(Btw, this is an old article. People I know in real life, don’t panic that I’m experiencing this emotional turmoil at present. Yes, I’m talking to you, Ma. I know you read my blog. ;))


Coke Floats and Letting Go

My mind drifts as I watch my plastic straw chasing the chocolate syrup around the bottom of my coke float. It’s four o’clock in the morning, and nobody else is on the second floor of the 24-hour McDonald’s. It is my first time to be here alone.

For two years now I’ve been trying to say goodbye to him. I’ve been trying to escape the memories, trying to accept that the dreams we had would never be more than dreams. He is gone. Forever. The finality of it chills me, and I am starting to discover that there are some hurts that even time cannot erase.

I scoop up some of the sundae floating on top of the cola and I can’t help but reminisce about our long,easy conversations over this same table. For hours we would talk about anything that caught our fancy. We quoted movie lines and discussed books, we laughed about other people and about ourselves. But mostly we talked about dreams. And life. One night the mood turned philosophical and he told me that there are certain times when life itself resembles a coke float: soft and sweet on the surface but dark and acidic underneath. I looked at him for a long time after that remark, then he winked and tried to steal some of my sundae with a french fry. I laughed, but what I really wanted to do was to hold him and try to heal the brief flicker of painful memories I had glimpsed in his eyes.

Looking back, I wish I did. Because looking back, I know that I would never get another chance.

One week later, a split-second misjudgment of a taxi driver robbed me of the chance to hold him again. In one brief, life-changing moment, I lost the man who held my dreams and my heart in the palm of his hand. Suddenly, I was left with a wound that nobody’s embrace could heal. Suddenly, I had to learn how to say goodbye.

For two years now I’ve been trying to say goodbye to him. Tonight, in the place where he had taught me so much, I realize that I don’t have to. Because just now, as I remember the pain I once saw in his eyes, I suddenly recall the intense, irrepressible hope that also shone in them. No matter what bitterness lay in his past, he was determined to dream again. In that fleeting, unforgettable moment, even when he had no idea what it would mean, he had given me permission to move on. He had given me courage to take the pleasure along with the pain, and to see our memories not as a reminder of a future that we can never have, but as souvenirs of a past that is too precious to be forgotten.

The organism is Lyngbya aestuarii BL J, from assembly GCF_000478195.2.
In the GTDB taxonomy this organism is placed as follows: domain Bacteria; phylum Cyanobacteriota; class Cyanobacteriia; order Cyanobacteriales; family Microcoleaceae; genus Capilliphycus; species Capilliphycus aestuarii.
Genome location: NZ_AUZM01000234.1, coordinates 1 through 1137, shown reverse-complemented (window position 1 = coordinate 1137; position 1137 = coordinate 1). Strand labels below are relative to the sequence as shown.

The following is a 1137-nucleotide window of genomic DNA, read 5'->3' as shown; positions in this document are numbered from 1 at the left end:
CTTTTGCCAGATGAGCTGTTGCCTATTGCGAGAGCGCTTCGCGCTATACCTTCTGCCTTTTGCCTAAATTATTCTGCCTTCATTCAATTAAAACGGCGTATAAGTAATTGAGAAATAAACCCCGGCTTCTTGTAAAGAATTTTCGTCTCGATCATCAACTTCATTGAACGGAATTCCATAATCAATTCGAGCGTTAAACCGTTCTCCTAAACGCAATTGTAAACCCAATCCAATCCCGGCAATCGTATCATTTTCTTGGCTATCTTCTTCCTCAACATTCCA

He will always be a part of me. When love comes again, he will be that inner voice urging me to settle for nothing less than what we had: tender, spectacular, and real. And I will listen to him. He has, after all, taught me all I need to know about forever.

It is almost morning. I raise my empty glass to him in a silent salute. Then finally, after a long night, I smile and walk out to welcome the dawn.



Tonight’s the perfect night to think about you. The rain is falling hard on the trees outside, the wind is rushing through the night, and a woman is singing of memories and regrets on the radio. So tonight, I remember you. I remember us. And I wish, I wish on the silent stars hidden by the rainclouds, that I could somehow turn back time tonight.

What have I done?! I should have known this was coming. I should have known, the moment I said goodbye, that there would be a thousand nights like this. But it’s too late now. It’s too late to finally admit that I can still feel you, and that I’ve never lost the feeling.

I honestly thought it would be easy. I honestly thought I could just walk away from you without leaving the best part of me behind. But the undeniable emptiness inside me is telling me that I’ve just made the biggest mistake of my life. It’s telling me that I was a fool for wanting to chase El Dorado whan Heaven was already mine. I’m starting to realize that what I tried to escape wasn’t entrapment, but the only real freedom I have ever known. So now I have what I wanted, only to find that it isn’t what I needed at all. How could I have been so blind?

Let me come back to you. How I wish I could say those words. But I don’t have the courage, and I don’t have the right. I forfeited it when I decided that my fear over your power to make me feel so much was more important than the future I could have had with you. You deserve someone better, someone who would never even think of hurting you as deeply as I know I did. And me? I’ll try to forget you. I’ll try to forget your warmth, your laughter, and the way you brought life to everything you touched. The way you brought life to me, and changed me, and made yourself part of everything I am. But how can I escape myself?